Back to the cutting board
July 3, 2008 · Updated 11:30 AM
When school district leaders came up with a plan earlier in the fall to construct a new commons building as opposed to renovating the domed Oak Harbor High School Fieldhouse, they hoped to save nearly $5 million in the high school renovation project.
But as estimates become more firm, the prospective savings dwindled. It now looks like the savings will be about half what was hoped for, forcing officials to make another round of cuts in the project financed by a $54 million voter-approved bond.
"In a nutshell, the latest estimate we got was too high," Superintendent Rick Schulte said during Monday's school board meeting.
One place that made the list of tentative cuts was certain fieldhouse facilities, including included expanding the weight room, training room and the NJROTC room in the new building. But this idea quickly found disfavor.
Brian Farmer, a physical education teacher at Oak Harbor High School, was shocked when he heard of the new plans Monday afternoon.
He said the current weight room is very small and the dog leg in the room makes it difficult for teachers to monitor students during class.
"We have, by far, the smallest weight room that I have seen for a 4A school," Farmer said, adding that people have been working to expand the weight room for years.
The school board seemed to favor keeping the weight room expansion and ROTC expansion in the renovation project.
"I really think wee need to include those," said board President David McCool.
School officials estimate it will cost $534,000 to expand the weight room, training room, and ROTC rooms presently located in the fieldhouse.
Greg Stack with NAC Architects, the firm hired by the school district to design the renovation, said several factors contributed to the budget change. He said the scope of the project did increase due to staff and school board suggestions, and the cost savings were originally overstated.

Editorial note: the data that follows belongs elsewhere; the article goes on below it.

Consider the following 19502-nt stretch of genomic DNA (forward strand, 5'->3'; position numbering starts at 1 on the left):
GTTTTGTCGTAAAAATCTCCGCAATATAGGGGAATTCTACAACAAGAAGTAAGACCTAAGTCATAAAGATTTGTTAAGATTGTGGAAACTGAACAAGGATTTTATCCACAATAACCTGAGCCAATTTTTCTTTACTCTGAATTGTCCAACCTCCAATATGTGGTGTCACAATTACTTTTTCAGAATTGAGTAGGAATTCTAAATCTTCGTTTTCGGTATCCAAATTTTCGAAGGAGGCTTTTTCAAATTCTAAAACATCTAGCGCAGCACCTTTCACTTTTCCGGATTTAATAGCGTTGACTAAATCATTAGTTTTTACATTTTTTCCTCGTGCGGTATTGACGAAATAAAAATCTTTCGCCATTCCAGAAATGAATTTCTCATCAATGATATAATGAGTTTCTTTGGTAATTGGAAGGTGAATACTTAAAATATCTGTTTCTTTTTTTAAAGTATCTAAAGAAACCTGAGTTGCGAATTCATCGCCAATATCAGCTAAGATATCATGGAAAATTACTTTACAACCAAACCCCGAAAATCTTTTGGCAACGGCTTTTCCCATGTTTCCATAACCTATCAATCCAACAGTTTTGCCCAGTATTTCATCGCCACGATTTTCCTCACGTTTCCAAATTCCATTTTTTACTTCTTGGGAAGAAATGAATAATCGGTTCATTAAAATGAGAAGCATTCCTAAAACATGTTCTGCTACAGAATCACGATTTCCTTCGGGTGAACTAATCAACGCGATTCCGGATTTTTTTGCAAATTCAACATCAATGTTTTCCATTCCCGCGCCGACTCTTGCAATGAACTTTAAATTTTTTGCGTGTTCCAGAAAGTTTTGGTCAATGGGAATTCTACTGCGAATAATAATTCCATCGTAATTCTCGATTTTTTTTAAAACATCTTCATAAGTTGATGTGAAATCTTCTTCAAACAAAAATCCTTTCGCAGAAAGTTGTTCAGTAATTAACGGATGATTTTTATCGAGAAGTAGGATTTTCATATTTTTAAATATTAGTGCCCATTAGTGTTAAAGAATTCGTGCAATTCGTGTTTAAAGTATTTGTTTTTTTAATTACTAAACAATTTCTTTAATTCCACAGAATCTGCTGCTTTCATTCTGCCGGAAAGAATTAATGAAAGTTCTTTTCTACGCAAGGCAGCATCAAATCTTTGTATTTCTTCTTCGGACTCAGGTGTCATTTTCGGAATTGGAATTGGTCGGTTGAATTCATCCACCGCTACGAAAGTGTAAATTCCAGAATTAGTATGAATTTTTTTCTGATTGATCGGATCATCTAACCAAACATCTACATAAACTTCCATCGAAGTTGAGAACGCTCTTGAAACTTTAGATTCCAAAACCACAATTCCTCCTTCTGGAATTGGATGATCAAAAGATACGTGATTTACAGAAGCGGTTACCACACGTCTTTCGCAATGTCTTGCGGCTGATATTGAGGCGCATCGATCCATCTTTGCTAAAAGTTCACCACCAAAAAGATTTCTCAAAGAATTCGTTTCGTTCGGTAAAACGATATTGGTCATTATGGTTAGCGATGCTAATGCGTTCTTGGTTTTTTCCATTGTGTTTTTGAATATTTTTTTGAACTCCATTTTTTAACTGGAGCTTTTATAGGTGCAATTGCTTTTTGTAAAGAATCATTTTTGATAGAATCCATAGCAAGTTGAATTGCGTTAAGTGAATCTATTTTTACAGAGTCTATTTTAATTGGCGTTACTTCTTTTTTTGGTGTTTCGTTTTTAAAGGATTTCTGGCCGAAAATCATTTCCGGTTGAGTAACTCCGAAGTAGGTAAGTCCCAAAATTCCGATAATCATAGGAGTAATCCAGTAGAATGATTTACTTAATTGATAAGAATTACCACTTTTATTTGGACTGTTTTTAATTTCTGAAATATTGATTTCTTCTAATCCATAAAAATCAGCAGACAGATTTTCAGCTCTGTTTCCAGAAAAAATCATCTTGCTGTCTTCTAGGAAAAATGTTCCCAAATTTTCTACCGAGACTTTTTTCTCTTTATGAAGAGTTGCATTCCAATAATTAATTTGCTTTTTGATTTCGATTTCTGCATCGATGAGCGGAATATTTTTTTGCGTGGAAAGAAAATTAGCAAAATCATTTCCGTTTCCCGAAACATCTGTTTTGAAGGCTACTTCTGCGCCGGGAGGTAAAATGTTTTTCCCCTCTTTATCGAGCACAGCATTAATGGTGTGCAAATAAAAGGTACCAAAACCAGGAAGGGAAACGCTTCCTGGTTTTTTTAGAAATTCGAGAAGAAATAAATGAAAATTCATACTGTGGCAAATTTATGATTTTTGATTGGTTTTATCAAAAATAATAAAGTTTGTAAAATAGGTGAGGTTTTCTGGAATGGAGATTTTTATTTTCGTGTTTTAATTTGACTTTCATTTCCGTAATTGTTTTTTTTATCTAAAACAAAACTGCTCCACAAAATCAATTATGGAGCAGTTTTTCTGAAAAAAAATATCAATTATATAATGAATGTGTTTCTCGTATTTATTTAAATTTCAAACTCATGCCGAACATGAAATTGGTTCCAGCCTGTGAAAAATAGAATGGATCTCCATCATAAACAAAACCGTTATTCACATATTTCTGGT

Gary Goltz, construction manager for the Oak Harbor School District, said that constructing the commons building was the right decision. Even with the cost increase the school district still saved more than $2 million.
The school board didn't make any decisions Monday night. Because board members had just received the cost information during the meeting, they wanted time to examine it.
"I feel like I'm flying by the seat of my pants," board member Corey Johnson said. He asked for more comprehensive information about the funding choices.
There are several options that could make up the costs. The school district has approximately $1.5 million in the renovations furniture and equipment budget and officials are getting an estimate on how much of that is actually needed for the renovation. Officials could also tap into the market contingency that is in place should few contractors bid on the renovation, which could also drive up prices.
Stack said three general contractors have expressed interest in the project as well as several subcontractors.
However, school board members seemed hesitant to look into that fund.
"The conditions might be getting better, but I'm not going to stake $54 million on it," Johnson said.
The school board will hold a special meeting Thursday, Dec. 20, 5 p.m., at the school district's administration building, 350 S. Oak Harbor St., to further discuss the project.